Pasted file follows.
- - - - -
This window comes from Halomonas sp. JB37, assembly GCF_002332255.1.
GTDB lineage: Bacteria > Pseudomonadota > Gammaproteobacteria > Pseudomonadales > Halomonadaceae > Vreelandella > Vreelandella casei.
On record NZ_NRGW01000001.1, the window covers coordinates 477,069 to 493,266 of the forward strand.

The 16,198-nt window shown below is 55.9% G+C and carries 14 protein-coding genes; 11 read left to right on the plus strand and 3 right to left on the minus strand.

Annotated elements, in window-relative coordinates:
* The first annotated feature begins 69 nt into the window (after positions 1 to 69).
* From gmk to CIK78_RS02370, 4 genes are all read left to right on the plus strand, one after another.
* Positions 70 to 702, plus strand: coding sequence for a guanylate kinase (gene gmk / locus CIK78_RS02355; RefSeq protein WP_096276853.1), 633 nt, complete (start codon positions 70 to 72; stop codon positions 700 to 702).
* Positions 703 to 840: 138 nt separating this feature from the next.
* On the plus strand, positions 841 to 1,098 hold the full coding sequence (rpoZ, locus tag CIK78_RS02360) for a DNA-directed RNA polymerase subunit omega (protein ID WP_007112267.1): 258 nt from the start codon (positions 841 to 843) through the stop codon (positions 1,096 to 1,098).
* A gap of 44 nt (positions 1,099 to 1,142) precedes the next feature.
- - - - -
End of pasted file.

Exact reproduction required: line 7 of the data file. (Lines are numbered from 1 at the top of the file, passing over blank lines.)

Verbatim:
* From gmk to CIK78_RS02370, 4 genes are all read left to right on the plus strand, one after another.